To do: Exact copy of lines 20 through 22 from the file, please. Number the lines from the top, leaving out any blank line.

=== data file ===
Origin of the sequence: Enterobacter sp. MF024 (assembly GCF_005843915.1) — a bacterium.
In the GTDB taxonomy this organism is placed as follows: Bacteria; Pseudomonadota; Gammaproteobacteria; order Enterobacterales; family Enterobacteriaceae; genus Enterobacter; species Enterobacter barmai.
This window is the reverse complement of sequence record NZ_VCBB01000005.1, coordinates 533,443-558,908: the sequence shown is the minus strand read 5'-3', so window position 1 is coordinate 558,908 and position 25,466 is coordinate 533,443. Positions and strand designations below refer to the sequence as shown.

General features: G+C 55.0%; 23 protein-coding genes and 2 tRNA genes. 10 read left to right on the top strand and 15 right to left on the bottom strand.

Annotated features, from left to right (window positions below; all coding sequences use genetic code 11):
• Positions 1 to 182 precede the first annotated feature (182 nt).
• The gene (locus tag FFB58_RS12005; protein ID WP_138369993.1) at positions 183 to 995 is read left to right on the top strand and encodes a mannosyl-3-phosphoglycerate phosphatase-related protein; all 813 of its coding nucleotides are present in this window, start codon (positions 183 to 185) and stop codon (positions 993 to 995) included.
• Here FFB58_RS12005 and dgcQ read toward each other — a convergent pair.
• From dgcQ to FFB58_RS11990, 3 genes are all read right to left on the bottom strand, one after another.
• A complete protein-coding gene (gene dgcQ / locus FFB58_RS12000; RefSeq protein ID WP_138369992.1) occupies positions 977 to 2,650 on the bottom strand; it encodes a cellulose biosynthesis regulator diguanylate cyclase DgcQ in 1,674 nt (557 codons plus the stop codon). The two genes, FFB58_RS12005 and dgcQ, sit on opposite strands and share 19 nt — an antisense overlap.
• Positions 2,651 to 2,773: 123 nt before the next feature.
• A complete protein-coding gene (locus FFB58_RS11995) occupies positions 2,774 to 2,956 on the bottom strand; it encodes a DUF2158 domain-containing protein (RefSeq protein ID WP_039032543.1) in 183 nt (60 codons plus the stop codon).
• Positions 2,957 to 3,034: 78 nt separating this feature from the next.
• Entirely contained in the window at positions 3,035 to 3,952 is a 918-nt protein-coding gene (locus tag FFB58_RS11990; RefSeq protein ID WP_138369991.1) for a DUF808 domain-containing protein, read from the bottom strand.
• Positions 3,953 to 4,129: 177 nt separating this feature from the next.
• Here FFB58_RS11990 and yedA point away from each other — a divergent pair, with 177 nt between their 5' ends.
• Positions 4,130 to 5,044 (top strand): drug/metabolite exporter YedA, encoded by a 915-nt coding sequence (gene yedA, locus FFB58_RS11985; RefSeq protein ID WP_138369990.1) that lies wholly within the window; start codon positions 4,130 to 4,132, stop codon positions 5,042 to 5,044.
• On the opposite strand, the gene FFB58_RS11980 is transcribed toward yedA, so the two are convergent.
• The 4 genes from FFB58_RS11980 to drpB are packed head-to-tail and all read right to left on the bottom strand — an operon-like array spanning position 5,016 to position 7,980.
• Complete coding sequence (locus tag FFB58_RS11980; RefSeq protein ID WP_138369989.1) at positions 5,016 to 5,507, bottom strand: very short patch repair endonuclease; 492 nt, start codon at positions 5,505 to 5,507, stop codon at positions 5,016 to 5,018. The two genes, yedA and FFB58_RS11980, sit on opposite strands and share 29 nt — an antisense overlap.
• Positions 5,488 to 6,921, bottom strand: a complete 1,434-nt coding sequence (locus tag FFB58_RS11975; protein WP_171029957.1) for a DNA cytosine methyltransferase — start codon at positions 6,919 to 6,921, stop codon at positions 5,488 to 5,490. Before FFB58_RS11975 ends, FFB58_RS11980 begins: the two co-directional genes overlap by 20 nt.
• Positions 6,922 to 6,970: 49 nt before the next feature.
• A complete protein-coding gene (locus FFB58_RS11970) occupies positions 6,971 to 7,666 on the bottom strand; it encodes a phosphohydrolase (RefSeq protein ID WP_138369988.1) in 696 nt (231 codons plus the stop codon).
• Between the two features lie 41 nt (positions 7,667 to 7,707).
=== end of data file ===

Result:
• Complete coding sequence (locus tag FFB58_RS11980; RefSeq protein ID WP_138369989.1) at positions 5,016 to 5,507, bottom strand: very short patch repair endonuclease; 492 nt, start codon at positions 5,505 to 5,507, stop codon at positions 5,016 to 5,018. The two genes, yedA and FFB58_RS11980, sit on opposite strands and share 29 nt — an antisense overlap.
• Positions 5,488 to 6,921, bottom strand: a complete 1,434-nt coding sequence (locus tag FFB58_RS11975; protein WP_171029957.1) for a DNA cytosine methyltransferase — start codon at positions 6,919 to 6,921, stop codon at positions 5,488 to 5,490. Before FFB58_RS11975 ends, FFB58_RS11980 begins: the two co-directional genes overlap by 20 nt.
• Positions 6,922 to 6,970: 49 nt before the next feature.